A holistic approach to the examination and analysis of evidence in Anglo-American judicial processes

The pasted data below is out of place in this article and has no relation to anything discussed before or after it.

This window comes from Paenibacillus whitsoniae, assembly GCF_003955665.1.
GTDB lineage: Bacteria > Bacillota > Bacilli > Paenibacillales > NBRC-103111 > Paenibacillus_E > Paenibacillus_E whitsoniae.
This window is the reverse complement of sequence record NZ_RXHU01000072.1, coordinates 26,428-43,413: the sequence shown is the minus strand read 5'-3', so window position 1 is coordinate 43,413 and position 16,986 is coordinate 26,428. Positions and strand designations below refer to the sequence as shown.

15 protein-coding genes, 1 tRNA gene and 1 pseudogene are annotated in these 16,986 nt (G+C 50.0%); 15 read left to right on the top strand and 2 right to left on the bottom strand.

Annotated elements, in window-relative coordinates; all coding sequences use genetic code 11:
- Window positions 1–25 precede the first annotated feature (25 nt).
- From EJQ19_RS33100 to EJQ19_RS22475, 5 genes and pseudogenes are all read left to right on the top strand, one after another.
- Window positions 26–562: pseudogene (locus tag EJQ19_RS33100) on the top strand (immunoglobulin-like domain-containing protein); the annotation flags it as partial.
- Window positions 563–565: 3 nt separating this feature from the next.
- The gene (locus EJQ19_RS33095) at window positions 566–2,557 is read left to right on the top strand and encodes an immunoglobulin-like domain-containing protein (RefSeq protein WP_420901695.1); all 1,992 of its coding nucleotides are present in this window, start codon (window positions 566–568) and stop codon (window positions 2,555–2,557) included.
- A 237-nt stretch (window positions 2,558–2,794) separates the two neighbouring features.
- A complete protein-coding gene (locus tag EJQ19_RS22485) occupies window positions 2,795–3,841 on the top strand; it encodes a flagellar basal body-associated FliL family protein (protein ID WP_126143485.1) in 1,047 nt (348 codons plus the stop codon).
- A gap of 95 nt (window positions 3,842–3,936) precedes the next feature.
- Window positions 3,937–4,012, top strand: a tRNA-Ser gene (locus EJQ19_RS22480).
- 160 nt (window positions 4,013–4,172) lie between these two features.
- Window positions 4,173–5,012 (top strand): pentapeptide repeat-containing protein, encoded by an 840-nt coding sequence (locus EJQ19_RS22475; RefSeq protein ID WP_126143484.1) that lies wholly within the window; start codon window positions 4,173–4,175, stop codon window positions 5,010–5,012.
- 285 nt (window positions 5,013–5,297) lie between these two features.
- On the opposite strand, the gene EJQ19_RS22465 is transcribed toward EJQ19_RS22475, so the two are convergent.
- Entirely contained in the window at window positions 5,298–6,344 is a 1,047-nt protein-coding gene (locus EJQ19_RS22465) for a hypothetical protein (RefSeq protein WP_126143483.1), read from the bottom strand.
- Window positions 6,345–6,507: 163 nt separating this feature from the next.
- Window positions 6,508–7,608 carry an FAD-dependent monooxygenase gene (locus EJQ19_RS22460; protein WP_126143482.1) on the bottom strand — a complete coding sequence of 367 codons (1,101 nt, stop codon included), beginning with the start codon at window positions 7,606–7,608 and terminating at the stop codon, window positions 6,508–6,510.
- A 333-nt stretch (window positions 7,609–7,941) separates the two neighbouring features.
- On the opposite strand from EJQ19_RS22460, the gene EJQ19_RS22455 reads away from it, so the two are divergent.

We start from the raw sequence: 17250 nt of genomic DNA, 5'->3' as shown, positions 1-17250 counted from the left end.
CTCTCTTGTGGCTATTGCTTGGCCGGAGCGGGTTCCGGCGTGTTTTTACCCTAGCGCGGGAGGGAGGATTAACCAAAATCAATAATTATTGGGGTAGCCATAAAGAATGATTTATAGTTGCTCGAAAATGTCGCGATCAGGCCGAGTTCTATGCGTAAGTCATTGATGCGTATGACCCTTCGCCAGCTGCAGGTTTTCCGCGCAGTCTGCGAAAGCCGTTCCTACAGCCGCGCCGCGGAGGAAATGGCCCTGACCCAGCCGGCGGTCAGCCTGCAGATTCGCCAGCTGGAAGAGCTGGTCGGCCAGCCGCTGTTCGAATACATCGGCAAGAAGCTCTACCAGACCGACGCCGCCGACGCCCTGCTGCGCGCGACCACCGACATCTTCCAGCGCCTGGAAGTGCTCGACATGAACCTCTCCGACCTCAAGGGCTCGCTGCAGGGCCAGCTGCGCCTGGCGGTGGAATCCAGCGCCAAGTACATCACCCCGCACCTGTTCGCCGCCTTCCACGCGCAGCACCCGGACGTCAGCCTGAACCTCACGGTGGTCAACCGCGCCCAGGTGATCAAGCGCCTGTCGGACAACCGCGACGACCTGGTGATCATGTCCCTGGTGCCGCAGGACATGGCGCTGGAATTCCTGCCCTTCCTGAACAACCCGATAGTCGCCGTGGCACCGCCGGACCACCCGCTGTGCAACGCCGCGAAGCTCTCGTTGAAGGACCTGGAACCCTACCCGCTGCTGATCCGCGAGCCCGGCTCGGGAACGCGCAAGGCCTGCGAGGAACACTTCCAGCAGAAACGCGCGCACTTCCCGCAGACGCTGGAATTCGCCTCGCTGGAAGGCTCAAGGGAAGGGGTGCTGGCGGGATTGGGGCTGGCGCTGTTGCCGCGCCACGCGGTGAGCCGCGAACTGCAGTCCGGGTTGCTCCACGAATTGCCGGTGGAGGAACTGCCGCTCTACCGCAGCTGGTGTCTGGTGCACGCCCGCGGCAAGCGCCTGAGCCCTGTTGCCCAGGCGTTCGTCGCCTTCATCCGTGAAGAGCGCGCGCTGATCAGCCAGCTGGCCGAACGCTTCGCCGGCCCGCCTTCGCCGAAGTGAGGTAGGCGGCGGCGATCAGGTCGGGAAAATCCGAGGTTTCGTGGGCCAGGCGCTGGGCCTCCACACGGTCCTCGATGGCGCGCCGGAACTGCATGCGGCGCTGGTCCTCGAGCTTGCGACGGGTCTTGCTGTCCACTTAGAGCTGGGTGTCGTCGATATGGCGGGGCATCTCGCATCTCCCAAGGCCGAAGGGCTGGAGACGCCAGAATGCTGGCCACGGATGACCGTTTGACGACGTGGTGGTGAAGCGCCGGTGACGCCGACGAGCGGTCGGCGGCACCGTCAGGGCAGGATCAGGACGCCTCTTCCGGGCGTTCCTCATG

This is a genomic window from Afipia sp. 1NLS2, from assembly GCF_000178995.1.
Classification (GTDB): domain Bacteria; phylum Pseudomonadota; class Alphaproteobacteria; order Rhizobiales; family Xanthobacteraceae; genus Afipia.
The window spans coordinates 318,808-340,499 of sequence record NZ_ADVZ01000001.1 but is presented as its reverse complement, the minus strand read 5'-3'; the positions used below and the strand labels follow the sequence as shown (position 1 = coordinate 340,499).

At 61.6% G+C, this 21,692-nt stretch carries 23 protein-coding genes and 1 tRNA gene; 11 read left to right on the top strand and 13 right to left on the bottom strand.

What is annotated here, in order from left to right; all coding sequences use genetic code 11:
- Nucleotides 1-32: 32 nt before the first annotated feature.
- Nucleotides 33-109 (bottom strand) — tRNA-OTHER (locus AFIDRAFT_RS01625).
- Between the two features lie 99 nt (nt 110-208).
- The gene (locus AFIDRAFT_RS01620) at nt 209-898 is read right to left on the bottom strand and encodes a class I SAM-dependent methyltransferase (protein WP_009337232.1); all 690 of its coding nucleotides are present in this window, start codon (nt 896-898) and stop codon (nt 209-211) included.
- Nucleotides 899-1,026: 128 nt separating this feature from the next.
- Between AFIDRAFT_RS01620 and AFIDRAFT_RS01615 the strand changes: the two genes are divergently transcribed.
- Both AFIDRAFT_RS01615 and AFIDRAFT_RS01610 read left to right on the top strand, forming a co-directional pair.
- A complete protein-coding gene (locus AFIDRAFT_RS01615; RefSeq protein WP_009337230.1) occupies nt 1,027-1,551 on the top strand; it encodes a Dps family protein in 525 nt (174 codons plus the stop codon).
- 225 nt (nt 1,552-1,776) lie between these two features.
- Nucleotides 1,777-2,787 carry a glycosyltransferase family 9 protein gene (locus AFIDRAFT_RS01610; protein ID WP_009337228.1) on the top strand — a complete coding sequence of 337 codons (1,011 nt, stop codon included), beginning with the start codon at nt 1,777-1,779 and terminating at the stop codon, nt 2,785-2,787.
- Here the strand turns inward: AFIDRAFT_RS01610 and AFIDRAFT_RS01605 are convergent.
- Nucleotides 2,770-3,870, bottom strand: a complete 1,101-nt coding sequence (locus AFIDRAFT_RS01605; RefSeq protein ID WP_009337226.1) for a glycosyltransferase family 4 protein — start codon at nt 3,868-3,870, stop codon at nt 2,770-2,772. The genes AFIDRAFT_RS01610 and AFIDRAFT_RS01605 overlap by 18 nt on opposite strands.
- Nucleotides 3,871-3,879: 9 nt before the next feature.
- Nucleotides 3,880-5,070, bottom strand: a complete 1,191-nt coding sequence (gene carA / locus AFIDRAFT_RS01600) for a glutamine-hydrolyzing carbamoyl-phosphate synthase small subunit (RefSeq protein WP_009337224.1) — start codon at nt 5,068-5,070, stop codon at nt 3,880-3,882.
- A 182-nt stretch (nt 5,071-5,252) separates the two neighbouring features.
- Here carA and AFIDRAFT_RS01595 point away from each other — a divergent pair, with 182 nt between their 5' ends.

This thesis is divided into three parts. Part I provides a critique of the dominant approach to the analysis and examination of evidence in Anglo-American writings. The critique consists in showing that the dominant approach, on account of its atomism, does not capture the complexity of judicial fact-finding tasks or codify intuitive judgments about them. Recent attempts offering either mathematical or inductivist structures for the analysis of judicial evidence are explained and criticized as a resurgence of interest in atomistic analysis. Part III identifies a non-atomistic body of thought outside the mainstream of the dominant tradition. This body of thought is used as the starting-point for developing a holistic approach to the examination and analysis of evidence in Anglo-American judicial processes.